The Dead Moms Club: A Memoir about Death, Grief, and Surviving the Mother of All Losses

The Dead Moms Club: A Memoir about Death, Grief, and Surviving the Mother of All Losses

by Kate Spencer

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Overview

Kate Spencer lost her mom to cancer when she was 27. In The Dead Moms Club, she walks readers through her experience of stumbling through grief and loss, and helps them to get through it, too. This isn't a weepy, sentimental story, but rather a frank, up-front look at what it means to go through gruesome grief and come out on the other side.

An empathetic read, The Dead Moms Club covers how losing her mother changed nearly everything in her life: both men and women readers who have lost parents or experienced grief of this magnitude will be comforted and consoled. Spencer even concludes each chapter with a cheeky but useful tip for readers (like the "It's None of Your Business Card" to copy and hand out to nosy strangers asking about your passed loved one).

Product Details

ISBN-13: 9781580056878
Publisher: Basic Books
Publication date: 11/21/2017
Pages: 288
Sales rank: 232,470
Product dimensions: 5.40(w) x 8.20(h) x 0.80(d)

About the Author

Kate Spencer is a comedian, writer, and mom whose work can be found on Cosmopolitan, Rolling Stone, The Washington Post, Buzzfeed, Refinery29, Women's Health, Salon, Scary Mommy, and Modern Loss. She spent seven years as a Senior Writer and On-Air Host at VH1, was the Editor in Chief of Mommyish.com, and is a regular performer at the Upright Citizens Brigade Theatre in Los Angeles.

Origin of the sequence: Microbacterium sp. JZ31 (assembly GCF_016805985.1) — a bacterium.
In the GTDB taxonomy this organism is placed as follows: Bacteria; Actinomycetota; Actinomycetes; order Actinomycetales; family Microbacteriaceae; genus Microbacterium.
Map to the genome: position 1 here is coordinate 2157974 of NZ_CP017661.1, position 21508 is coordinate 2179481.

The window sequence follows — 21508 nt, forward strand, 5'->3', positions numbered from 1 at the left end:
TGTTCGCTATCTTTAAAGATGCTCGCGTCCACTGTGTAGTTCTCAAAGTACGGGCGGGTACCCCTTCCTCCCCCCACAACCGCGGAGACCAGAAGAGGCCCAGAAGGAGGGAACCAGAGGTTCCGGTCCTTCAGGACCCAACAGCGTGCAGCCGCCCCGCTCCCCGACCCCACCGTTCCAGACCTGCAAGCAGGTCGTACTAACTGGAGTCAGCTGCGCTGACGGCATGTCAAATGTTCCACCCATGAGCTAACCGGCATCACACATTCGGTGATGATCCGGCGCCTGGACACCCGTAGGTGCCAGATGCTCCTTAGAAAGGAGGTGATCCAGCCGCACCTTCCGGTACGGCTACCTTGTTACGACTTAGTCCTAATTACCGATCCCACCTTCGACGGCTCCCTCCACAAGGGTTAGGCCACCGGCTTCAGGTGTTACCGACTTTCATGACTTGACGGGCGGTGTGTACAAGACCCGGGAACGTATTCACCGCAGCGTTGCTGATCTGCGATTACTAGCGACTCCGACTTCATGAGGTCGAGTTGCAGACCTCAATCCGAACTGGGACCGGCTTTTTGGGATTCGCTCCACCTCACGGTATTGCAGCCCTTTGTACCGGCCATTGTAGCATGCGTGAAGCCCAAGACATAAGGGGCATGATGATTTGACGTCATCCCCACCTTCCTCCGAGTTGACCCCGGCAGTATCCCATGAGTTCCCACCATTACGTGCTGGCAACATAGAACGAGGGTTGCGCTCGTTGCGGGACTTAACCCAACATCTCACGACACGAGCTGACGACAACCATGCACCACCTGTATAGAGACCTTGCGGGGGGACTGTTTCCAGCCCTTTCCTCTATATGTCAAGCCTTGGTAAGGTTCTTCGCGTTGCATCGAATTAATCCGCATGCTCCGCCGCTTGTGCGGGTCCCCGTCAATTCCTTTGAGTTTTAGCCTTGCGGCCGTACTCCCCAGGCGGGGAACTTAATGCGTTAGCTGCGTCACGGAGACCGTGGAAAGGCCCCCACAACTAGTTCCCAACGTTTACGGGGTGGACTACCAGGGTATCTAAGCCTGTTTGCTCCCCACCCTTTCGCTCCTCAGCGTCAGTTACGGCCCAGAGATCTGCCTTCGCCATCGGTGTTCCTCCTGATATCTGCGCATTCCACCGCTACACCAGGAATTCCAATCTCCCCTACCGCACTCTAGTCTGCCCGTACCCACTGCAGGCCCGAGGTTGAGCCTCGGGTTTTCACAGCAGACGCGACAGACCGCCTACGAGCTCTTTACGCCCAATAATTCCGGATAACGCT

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The Dead Moms Club: A Memoir about Death, Grief, and Surviving the Mother of All Losses 5 out of 5 based on 0 ratings. 1 reviews.
Anonymous More than 1 year ago
I read this book just a month after the loss of my mother. I felt like a wreck and that I surely was doing this whole grief thing wrong, and that I was all alone. But the words and stories in this book were so on point, I now know that I’m not going crazy (or rather the author and I are both crazy—I prefer to choose the first). Grief is real. And it sucks. And it’s comforting to know someone else experienced the same sorts of emotions and obstacles as you, and that she survived it!